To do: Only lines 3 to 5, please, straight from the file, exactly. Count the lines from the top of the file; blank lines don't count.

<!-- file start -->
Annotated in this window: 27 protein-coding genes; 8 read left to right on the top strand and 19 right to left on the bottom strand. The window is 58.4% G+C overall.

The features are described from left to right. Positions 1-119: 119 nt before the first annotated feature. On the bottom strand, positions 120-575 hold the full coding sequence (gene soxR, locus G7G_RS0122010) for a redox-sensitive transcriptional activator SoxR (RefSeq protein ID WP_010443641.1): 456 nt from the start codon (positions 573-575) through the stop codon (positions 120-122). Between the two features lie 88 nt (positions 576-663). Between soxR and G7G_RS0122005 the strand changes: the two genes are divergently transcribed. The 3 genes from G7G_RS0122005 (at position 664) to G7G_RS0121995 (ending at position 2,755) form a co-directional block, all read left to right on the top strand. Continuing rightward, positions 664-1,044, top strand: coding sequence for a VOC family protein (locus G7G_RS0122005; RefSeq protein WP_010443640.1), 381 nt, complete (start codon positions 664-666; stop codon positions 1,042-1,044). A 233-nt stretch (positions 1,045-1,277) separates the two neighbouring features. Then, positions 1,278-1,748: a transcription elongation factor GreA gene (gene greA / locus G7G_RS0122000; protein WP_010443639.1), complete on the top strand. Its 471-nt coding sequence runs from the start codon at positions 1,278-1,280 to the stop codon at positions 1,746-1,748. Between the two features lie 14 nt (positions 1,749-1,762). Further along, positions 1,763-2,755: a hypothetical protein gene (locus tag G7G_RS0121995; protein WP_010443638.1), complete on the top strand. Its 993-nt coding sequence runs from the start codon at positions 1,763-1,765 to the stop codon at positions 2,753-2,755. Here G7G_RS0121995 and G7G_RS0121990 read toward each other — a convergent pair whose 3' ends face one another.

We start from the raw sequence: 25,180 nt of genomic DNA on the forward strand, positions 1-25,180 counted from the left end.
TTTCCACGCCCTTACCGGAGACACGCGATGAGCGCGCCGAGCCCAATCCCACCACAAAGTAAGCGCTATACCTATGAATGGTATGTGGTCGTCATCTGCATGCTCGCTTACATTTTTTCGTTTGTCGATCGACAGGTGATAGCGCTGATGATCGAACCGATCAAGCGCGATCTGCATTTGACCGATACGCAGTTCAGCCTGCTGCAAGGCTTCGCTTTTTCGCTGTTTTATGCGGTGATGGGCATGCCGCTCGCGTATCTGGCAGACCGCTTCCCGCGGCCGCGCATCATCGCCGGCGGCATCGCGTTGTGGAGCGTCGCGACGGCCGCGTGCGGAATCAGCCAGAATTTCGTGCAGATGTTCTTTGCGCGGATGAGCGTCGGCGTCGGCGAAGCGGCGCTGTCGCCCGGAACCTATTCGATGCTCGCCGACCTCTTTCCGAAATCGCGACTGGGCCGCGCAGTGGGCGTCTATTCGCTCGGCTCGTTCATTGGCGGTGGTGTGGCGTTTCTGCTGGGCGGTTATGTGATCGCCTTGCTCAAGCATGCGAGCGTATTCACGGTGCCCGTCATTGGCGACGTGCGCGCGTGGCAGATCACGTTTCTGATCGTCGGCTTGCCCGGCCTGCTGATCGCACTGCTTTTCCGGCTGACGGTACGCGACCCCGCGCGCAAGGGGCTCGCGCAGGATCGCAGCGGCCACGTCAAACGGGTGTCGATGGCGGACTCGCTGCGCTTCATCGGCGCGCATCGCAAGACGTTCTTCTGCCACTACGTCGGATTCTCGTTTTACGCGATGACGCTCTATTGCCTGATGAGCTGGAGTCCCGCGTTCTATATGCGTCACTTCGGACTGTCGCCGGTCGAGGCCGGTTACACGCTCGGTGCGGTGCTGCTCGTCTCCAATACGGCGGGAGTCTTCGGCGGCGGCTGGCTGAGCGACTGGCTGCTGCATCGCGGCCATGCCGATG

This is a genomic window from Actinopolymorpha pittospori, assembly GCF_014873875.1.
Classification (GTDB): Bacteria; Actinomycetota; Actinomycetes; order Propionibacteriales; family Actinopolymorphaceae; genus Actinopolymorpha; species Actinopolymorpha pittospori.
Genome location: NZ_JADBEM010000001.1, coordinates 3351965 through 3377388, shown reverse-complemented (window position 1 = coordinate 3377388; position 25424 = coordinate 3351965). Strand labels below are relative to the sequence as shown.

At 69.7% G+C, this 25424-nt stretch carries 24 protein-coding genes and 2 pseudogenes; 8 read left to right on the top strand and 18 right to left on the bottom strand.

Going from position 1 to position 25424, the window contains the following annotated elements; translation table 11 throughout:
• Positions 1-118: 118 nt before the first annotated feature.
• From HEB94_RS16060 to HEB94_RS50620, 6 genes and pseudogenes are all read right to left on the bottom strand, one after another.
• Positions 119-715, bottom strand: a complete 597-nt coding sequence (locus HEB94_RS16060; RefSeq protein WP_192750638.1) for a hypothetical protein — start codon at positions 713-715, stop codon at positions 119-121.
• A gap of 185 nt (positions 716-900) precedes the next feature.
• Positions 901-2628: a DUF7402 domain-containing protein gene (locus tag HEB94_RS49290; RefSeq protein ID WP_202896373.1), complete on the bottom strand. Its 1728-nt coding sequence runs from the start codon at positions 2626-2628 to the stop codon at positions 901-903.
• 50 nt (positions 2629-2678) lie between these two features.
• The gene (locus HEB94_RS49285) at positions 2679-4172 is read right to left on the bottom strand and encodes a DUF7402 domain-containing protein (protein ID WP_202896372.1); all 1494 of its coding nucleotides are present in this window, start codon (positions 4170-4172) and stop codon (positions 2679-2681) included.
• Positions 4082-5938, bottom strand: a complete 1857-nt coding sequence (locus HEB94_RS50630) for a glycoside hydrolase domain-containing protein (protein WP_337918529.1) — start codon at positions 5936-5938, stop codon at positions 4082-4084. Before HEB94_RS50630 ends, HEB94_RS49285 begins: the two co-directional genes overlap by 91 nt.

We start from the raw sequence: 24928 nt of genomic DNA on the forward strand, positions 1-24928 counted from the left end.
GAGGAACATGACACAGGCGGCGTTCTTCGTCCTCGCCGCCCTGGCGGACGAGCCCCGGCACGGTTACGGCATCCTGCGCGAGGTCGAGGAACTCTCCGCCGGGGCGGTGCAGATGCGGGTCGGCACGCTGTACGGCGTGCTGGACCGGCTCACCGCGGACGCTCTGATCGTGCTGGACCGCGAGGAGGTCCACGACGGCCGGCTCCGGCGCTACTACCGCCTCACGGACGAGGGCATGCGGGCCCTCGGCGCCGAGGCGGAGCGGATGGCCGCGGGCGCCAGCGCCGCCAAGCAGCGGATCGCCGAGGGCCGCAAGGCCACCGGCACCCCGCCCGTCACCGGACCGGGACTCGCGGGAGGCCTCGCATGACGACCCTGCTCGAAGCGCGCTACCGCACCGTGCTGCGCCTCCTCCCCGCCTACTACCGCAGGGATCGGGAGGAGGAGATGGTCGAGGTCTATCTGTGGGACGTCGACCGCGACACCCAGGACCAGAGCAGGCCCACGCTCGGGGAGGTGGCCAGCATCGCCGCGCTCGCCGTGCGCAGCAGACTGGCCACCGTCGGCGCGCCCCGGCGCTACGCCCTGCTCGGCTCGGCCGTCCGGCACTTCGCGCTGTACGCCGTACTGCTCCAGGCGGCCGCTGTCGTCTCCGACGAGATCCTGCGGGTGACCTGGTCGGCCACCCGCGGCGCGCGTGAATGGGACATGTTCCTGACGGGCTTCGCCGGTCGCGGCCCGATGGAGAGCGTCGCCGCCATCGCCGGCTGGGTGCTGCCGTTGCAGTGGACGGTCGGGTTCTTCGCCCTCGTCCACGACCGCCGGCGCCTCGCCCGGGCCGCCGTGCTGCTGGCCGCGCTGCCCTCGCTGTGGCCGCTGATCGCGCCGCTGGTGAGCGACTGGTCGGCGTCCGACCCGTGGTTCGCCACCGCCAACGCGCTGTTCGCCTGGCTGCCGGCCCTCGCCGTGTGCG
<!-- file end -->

We start from the raw sequence: 25,180 nt of genomic DNA on the forward strand, positions 1-25,180 counted from the left end.
TTTCCACGCCCTTACCGGAGACACGCGATGAGCGCGCCGAGCCCAATCCCACCACAAAGTAAGCGCTATACCTATGAATGGTATGTGGTCGTCATCTGCATGCTCGCTTACATTTTTTCGTTTGTCGATCGACAGGTGATAGCGCTGATGATCGAACCGATCAAGCGCGATCTGCATTTGACCGATACGCAGTTCAGCCTGCTGCAAGGCTTCGCTTTTTCGCTGTTTTATGCGGTGATGGGCATGCCGCTCGCGTATCTGGCAGACCGCTTCCCGCGGCCGCGCATCATCGCCGGCGGCATCGCGTTGTGGAGCGTCGCGACGGCCGCGTGCGGAATCAGCCAGAATTTCGTGCAGATGTTCTTTGCGCGGATGAGCGTCGGCGTCGGCGAAGCGGCGCTGTCGCCCGGAACCTATTCGATGCTCGCCGACCTCTTTCCGAAATCGCGACTGGGCCGCGCAGTGGGCGTCTATTCGCTCGGCTCGTTCATTGGCGGTGGTGTGGCGTTTCTGCTGGGCGGTTATGTGATCGCCTTGCTCAAGCATGCGAGCGTATTCACGGTGCCCGTCATTGGCGACGTGCGCGCGTGGCAGATCACGTTTCTGATCGTCGGCTTGCCCGGCCTGCTGATCGCACTGCTTTTCCGGCTGACGGTACGCGACCCCGCGCGCAAGGGGCTCGCGCAGGATCGCAGCGGCCACGTCAAACGGGTGTCGATGGCGGACTCGCTGCGCTTCATCGGCGCGCATCGCAAGACGTTCTTCTGCCACTACGTCGGATTCTCGTTTTACGCGATGACGCTCTATTGCCTGATGAGCTGGAGTCCCGCGTTCTATATGCGTCACTTCGGACTGTCGCCGGTCGAGGCCGGTTACACGCTCGGTGCGGTGCTGCTCGTCTCCAATACGGCGGGAGTCTTCGGCGGCGGCTGGCTGAGCGACTGGCTGCTGCATCGCGGCCATGCCGATG

This is a genomic window from Actinopolymorpha pittospori, assembly GCF_014873875.1.